The gene encoding rat fructose-1,6-bisphosphatase was isolated from a rat genomic Charon 4A library by screening with a cDNA to the rat liver enzyme. Southern blotting of rat genomic DNA showed that there is a single copy of the fructose-1,6-bisphosphatase gene. It extends over 23 kilobases and is composed of seven exons and six introns that range in size from 93 to 267 base pairs and from 1,400 to 11,300 base pairs, respectively. The intron/exon boundary sequences conform to consensus acceptor (GTn) and donor (nAG) sequences, and the exons in the gene appear to code for functional protein domains. The transcription start site, determined by 5'-extension sequencing of mRNA, was assigned to a guanine 119 bases 5' to the translation initiation AUG. The sequence of the gene upstream to the cap site contains characteristic RNA polymerase II promoter-binding sites: a putative TATA box at position -29 and a Sp1 binding site (GGGGCGGAGA) at position -48. A 1,300-base pair fragment of 5'-flanking sequence containing these elements, ligated upstream from a firefly luciferase reporter gene and transfected into cultured normal rat kidney cells, demonstrated strong promoter activity. The accumulation of fructose-1,6-bisphosphatase mRNA in hepatocytes incubated with cAMP suggests that the gene may be cAMP-responsive, which is consistent with the presence of three consensus cAMP regulatory elements at positions -169, -282, and -698 in the 5'-flanking region of the gene. Expression of the fructose-1,6-bisphosphatase promoter-driven luciferase gene was 2-3-fold activated by the cyclic nucleotide, suggesting that one or more of these elements may be functional. On the other hand, insulin decreased the expression of the endogenous gene in hepatocytes. Thus, expression of the fructose-1,6-bisphosphatase gene is regulated independently by both cAMP and insulin.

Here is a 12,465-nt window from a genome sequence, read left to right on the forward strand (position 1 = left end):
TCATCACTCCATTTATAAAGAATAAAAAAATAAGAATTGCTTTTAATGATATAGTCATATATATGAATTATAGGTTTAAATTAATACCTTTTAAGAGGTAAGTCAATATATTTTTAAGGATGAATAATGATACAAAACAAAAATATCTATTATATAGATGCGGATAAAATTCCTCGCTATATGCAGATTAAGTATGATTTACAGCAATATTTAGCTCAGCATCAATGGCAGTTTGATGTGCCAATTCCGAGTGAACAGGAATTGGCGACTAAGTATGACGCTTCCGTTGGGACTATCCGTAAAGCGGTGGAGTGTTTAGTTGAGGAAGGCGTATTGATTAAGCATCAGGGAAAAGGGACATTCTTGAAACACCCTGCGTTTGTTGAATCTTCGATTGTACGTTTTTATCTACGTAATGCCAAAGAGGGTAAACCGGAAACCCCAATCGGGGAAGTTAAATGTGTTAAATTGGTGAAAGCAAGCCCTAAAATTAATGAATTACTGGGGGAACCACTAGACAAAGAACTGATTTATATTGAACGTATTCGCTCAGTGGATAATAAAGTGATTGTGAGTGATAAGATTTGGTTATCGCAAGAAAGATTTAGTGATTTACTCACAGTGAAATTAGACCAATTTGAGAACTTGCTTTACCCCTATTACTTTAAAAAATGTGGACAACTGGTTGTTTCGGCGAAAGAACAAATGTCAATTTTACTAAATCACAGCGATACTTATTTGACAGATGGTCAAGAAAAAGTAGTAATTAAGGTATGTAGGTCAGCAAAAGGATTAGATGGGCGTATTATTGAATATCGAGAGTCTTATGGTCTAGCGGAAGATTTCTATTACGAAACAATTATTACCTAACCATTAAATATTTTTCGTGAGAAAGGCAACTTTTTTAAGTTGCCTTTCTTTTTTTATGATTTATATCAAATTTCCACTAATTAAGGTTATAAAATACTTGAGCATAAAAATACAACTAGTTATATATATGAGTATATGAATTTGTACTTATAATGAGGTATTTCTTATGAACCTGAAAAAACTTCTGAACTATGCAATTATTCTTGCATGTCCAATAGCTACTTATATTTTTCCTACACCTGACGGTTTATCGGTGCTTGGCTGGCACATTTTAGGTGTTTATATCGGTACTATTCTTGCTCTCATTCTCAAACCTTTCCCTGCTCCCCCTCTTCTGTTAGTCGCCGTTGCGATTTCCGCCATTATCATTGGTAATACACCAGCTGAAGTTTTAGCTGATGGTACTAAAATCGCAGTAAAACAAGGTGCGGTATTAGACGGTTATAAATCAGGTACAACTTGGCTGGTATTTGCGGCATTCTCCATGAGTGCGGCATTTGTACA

|Original language||English (US)|
|Number of pages||6|
|Journal||Journal of Biological Chemistry|
|State||Published - 1991|